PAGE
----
Former U.S. President Barack Obama gave his highest-profile speech since leaving office on Tuesday in Johannesburg, South Africa at an event marking the 100th anniversary of anti-apartheid leader Nelson Mandela's birth.
Without ever directly mentioning his successor, President Donald Trump, Obama countered many of Trump's policies, rallying people to keep alive the ideas that Mandela worked for, including democracy, diversity and good education for all.
Obama opened by calling today's times "strange and uncertain," adding that "each day's news cycle is bringing more head-spinning and disturbing headlines." These days "we see much of the world threatening to return to a more dangerous, more brutal, way of doing business," he said.
He targeted politicians pushing "politics of fear, resentment, retrenchment," saying they are on the move "at a pace unimaginable just a few years ago."
He warned that countries that engage in xenophobia "eventually ... find themselves consumed by civil war," saying that people who put others down are "small-minded."
"I would have thought we had figured that out by now," Obama added, invoking the World Cup-winning French team and its diversity.
He also noted the "utter loss of shame among political leaders when they're caught in a lie and they just double down and lie some more," warning that the denial of facts — such as that of climate change — could be the undoing of democracy.
But Obama reminded the audience that "we've been through darker times. We've been through lower valleys," and he closed with a call to action: "I say if people can learn to hate, they can be taught to love." He added that "the struggle for basic justice is never truly finished."
He received a standing ovation.
South Africa's president introduced Obama as the rare person who dreamed about being like Nelson Mandela and achieving that dream, in front of an audience of 14,000.
President Cyril Ramaphosa, however, also poked fun at Obama, saying he cannot dance as well as Mandela could dance. Obama responded with a mock look of outrage and a smile.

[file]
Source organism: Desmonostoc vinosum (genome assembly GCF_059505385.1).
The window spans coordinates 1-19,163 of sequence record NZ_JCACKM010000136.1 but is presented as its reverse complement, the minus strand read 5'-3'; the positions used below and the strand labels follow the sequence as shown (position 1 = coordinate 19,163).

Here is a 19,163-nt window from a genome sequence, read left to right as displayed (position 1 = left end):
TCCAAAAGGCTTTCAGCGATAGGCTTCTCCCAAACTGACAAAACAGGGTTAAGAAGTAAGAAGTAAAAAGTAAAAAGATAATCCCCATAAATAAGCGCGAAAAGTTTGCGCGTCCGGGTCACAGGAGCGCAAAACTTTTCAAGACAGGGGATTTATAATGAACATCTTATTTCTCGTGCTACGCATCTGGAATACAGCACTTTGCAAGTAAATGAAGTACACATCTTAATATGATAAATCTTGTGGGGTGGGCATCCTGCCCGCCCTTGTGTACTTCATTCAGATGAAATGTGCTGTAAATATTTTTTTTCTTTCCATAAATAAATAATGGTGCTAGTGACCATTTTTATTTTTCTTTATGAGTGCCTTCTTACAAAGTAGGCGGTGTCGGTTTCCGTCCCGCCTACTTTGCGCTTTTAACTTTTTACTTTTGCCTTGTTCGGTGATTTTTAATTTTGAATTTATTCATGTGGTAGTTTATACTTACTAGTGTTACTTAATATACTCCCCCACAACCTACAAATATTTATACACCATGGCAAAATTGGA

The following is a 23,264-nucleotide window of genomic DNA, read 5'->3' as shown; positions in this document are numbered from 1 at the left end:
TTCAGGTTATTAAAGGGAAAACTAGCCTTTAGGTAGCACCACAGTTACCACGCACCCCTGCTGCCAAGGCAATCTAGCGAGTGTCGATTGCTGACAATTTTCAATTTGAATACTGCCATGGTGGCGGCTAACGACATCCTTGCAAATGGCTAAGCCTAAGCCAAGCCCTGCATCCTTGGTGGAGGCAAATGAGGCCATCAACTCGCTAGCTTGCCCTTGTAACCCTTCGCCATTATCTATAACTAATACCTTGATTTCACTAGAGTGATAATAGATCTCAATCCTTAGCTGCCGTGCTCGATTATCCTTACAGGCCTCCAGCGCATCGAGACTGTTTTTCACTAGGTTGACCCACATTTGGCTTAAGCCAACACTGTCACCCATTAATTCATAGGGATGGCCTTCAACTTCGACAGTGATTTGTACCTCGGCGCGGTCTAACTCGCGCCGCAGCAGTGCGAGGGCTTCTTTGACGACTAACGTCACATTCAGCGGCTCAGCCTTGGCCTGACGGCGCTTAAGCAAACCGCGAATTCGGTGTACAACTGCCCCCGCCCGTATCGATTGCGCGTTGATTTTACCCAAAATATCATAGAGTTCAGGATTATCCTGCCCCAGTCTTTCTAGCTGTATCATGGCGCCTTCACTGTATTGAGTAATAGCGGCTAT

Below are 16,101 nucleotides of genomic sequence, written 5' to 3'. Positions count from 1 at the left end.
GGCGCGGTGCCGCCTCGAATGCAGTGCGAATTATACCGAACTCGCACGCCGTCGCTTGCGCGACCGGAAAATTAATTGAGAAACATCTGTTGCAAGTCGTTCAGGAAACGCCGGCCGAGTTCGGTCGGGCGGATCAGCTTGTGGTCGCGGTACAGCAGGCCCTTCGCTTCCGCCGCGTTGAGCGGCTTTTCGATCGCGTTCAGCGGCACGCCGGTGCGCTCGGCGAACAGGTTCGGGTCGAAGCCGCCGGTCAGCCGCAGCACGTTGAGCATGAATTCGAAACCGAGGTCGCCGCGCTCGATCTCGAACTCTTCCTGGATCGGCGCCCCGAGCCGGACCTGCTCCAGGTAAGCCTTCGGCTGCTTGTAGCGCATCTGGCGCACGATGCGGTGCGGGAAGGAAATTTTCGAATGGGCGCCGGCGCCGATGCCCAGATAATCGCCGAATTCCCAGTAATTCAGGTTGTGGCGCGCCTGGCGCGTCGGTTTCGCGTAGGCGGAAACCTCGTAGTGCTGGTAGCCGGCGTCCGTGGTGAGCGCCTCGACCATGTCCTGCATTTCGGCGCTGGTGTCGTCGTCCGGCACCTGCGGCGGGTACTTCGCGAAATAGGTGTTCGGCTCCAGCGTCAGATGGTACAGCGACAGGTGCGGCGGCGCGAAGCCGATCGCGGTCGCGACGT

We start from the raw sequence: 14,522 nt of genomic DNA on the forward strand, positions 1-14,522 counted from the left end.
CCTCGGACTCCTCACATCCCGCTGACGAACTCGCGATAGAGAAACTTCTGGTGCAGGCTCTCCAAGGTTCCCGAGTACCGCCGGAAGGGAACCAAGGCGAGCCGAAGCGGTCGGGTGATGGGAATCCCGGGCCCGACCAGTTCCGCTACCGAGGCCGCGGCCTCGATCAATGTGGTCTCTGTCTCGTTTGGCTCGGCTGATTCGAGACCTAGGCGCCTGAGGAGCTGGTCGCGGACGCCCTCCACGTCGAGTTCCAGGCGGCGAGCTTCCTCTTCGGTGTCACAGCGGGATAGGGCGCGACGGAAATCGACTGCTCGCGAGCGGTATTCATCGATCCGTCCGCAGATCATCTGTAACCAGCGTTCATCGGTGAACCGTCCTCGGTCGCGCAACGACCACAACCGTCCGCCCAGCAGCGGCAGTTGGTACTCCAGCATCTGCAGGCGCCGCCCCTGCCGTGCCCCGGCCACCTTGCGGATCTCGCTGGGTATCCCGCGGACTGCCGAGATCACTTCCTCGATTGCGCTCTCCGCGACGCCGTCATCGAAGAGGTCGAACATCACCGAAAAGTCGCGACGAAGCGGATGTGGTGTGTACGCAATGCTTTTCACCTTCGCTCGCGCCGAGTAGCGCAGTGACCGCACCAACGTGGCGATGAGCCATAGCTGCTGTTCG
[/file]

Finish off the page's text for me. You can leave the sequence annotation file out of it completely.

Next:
This is Obama's first visit to Africa since leaving office in early 2017. He stopped earlier this week in Kenya, where he visited the rural birthplace of his late father.
Obama's speech highlighted how the Nobel Peace Prize winner, who was imprisoned for 27 years, kept up his campaign against what appeared to be insurmountable odds to end apartheid, South Africa's harsh system of white minority rule.
Mandela, who was released from prison in 1990 and became South Africa's first black president four years later, died in 2013, leaving a powerful legacy of reconciliation and diversity along with a resistance to inequality, economic and otherwise.
Obama has shied away from public comment on Trump, whose administration has reversed or attacked notable achievements of his predecessor. The U.S. under Trump has withdrawn from the 2015 Paris climate agreement and the Iran nuclear deal while trying to undercut the Affordable Care Act or "Obamacare."
Instead of commenting on politics, Obama's speech drew on broader themes and his admiration for Mandela, whom America's first black president saw as a mentor.
When Obama was a U.S. senator he had his picture taken with Mandela. After Obama became president he sent a copy of the photo to Mandela, who kept it in his office. Obama also made a point of visiting Mandela's prison cell and gave a moving eulogy at Mandela's memorial service in 2013, saying the South African leader's life had inspired him.
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